The Sterling Crisis: Estate agents carry on twiddling their thumbs: The housing market: Hopes of a housing market revival are rising with predictions of a cut in interest rates. Yet still there is uncertainty. David Lawson reports
Saturday 19 September 1992
Suggestions that interest rates may plummet as a result of this week's financial turmoil has sparked hopes that buyers may flood back and rescue the property market. But no one is taking bets because there is still so much confusion about whether this will happen.
In any case, high interest rates are not the sole reason why housebuying has halved in the last two years. 'We had three deals go through on Tuesday when rates were soaring,' said Mr Pullen, of Dreweatt Neate, in Wootton Bassett, Wiltshire. But they were all on cheap loans with rates fixed for the next few years.
People do not know what the future holds, so they are staying put. You cannot blame them when even the Government and high-flying economic commentators are reading from cracked crystal balls. We were due a housing revival in 1991; then we were definitely going to have one after the election. Now the picture is so cloudy that no one could confidently predict what would happen next.
There are plenty more cheap mortgages available to attract buyers - in fact it is hard to find a 'normal' one nowadays. But other fears keep people rooted to the spot. Fear of unemployment is one. The jobless figures soared again this week. But then there were plenty of buyers around in the 1980s when mortgage costs and unemployment rates were just as high.
The crucial factor is whether things are getting better or worse. 'When people see jobless rates coming down again they will feel safer about taking out a big loan,' Mr Pullen said. The same applies to confidence about interest rates.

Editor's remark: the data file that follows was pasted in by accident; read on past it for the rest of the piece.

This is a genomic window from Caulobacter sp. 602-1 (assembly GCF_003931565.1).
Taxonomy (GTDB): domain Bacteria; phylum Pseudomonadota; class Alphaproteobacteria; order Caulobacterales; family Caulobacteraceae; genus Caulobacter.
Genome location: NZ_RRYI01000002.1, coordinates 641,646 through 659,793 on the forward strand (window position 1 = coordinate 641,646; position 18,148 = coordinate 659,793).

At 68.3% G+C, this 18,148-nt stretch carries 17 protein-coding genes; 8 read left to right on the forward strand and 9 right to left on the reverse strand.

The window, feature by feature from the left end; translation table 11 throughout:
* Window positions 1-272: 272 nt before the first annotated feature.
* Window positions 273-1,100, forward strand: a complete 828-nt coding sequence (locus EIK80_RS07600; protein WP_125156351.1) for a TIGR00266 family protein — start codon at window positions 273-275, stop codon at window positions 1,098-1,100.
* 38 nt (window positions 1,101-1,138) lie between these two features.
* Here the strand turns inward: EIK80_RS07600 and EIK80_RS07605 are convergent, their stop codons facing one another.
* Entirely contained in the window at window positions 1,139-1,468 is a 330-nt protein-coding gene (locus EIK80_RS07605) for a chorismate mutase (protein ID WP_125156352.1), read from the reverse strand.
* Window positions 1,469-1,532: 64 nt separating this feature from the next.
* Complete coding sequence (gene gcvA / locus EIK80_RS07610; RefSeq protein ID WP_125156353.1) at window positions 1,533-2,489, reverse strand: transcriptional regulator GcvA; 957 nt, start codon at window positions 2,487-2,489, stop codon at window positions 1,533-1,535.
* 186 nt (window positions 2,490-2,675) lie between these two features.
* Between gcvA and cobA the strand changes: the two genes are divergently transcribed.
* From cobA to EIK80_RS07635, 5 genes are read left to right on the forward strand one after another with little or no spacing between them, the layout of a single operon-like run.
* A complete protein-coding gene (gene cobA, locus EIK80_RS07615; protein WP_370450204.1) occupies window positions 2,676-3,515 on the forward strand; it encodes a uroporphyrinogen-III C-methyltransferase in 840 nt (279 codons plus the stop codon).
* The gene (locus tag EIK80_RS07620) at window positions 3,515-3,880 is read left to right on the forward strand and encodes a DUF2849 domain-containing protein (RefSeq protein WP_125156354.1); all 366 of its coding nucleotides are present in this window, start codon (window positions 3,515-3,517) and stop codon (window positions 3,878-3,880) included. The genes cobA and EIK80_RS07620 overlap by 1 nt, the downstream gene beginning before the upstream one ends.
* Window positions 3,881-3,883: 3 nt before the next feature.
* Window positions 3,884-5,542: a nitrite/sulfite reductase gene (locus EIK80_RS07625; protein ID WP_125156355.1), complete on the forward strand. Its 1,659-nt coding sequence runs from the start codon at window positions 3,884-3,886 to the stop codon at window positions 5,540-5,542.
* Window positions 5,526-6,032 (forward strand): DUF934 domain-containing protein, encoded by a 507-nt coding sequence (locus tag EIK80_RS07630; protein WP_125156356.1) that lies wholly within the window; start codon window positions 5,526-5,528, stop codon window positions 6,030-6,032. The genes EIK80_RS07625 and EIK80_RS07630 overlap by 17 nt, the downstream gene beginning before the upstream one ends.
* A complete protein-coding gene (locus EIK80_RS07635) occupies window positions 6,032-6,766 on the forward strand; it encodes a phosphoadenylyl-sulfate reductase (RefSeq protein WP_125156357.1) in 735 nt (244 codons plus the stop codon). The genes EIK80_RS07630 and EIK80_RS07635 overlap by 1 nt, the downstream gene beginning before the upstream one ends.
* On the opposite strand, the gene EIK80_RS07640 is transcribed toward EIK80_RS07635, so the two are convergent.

He might also add that buying will look a lot more attractive when prices stop falling. The 100 per cent mortgage has all but died because of huge losses from unbridled lending during the boom, and six months of price falls will wipe out a hard- saved 5 per cent deposit.
So what does happen next? The next milestone is the French referendum on Maastricht tomorrow. The man in the street may not understand exactly what is going on but he accepts media pronouncements that this is one more huge uncertainty. That is why Mr Pullen has also had deals frozen while buyers wait until next week.
If the vote is negative and more turmoil breaks out, we might be looking at another big fall in property prices. It does not matter whether buyers are on the streets, as hardly anyone will want to sell. The only homes on the market will be the result of repossessions, divorce settlements and inherited homes - all likely to see prices cut savagely. That will drag down the value of the few conventional properties for sale.
Ironically, the market may avoid 'meltdown' purely because the Government's economic policies fail. Higher wage inflation will help to reduce the debts currently locking one million people in homes worth less than their mortgage.
Falling interest rates would not only produce the confidence to take on new debts but may also produce the two consecutive drops in unemployment figures everyone is waiting for.
Once prices hit bottom, a whole new set of rules apply. Pent-up demand from those who put off deals could send values bouncing upwards - if only for a short time. That will bring out the buyers in droves.
But who knows? Ordinary people do not. And until they start believing things are on the mend, estate agents will be left twiddling their thumbs and envying bakers' queues.
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